A Freelance Writer’s Guide to Tone

Tone is something that most writers struggle with, especially ones who feel like they’ve finally found their specific “voice.” After what could be years of struggling with identity, the idea that a client might want you to change or ruin your true inner voice can be intensely threatening. This could lead writers to panic and adopt an alien or unnatural voice or to even rip up contracts and ruin relationships because they fail to understand this one key fact:

Tone and voice are different things.

When someone refers to a “style,” they could be referring to a variety of different concepts. Usually, they’re referring to some combination of tone, diction, and voice. It’s only when a client doesn’t like your voice that it poses long-term problems. Perhaps they don’t like your overzealous adverbs, perhaps they don’t like your excessive punctuation, or perhaps you’re too subtle. Who knows? A client not liking your inner voice is a sad, unfortunate thing.


Most clients are really preoccupied by tone. Tone has nothing to do with your inner, special, sought-after voice. Tone has to do with who you’re writing your content for and how well you’re keeping that audience in mind. And if a writer thinks that they “can’t write” with a certain tone, that shows a lack of empathy with and understanding of that specific audience.

For instance, if a DIY blogger who has a very colloquial tone suddenly needs to write for a more professional audience, that writer might feel like they “can’t.” But the truth is that they can, and doing so would not be abandoning their voice. They would need to use less casual diction and become more comfortable with using jargon and phrases (like “B2B,” “ROI,” “moving forward,” and other odd phrases from the 21st century). They would also need to get to know the kind of people who would be reading this content — who they are, what they’re looking for, and, most importantly, what they want. After some practice, and perhaps talking to people in the new audience, the writer can move forward, and most importantly, they can write with their original voice completely in tact.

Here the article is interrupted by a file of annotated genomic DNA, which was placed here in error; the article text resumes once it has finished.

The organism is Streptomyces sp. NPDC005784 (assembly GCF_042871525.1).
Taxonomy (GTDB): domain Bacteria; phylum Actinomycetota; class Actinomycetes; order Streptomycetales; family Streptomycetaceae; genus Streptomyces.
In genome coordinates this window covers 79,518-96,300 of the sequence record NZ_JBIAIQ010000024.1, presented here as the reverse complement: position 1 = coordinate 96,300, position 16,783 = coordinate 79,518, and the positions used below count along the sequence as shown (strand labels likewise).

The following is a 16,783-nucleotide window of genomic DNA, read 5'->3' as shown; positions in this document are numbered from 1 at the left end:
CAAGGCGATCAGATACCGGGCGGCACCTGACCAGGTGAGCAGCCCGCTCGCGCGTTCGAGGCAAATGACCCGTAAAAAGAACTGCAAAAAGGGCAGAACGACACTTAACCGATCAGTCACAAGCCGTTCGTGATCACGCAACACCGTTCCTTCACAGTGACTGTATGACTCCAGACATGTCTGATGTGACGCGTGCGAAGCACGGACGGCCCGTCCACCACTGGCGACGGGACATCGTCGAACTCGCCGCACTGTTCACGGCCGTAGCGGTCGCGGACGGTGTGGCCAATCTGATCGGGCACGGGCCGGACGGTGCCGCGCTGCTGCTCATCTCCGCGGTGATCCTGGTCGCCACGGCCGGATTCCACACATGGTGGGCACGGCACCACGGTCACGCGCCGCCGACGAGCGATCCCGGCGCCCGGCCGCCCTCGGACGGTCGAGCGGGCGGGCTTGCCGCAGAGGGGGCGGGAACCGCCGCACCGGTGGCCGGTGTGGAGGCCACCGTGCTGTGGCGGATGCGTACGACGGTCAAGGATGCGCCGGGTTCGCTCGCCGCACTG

Making a huge jump like this might seem like a writer has to put on a set of sunglasses and look at the world in a whole new way. That’s because you’d be doing exactly that. You’re seeing the world from the perspective of an audience you’re not used to yet. This takes time and practice, but it’s absolutely do-able, though many writers seem to struggle with it.

The horrible truth is, if you can’t jump to one tone or another, you may not have had a voice to begin with.

This is possibly why so many bloggers out there are dedicated to one audience and one audience only. Everyone out there, though, is better than that. Everyone has the capacity to empathize with a new group of people. It’s a talented writer, though, who can communicate with that new group while keeping their own identity intact.

Many, many people don’t think of tone this way, as being completely dictated by the audience. Writing copy might at first seem like a seesaw, one that hops back and forth from educational to sales-oriented, with only gradients in between those two extremes. However, there are many types of people out there, each with a specific need, want, thought, expression, or worry in mind while reading your piece. Writing is a gift that allows you to reach through the void of time and space to talk to someone who you can relate to.

So talk to them.

Stephanie Nolan, an editor for Online Writing Jobs, is a graduate of the S.I. Newhouse School of Public Communications at Syracuse University. Since college, she's both edited and written film scripts, press releases, fictional stories, and articles. After gaining professional experience with Public Relations, Human Resources, and Recruitment, she discovered OWJ. With her strong marketing background and love of the written word, she now found a great balance while working with online content.

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Posted in Writing Tips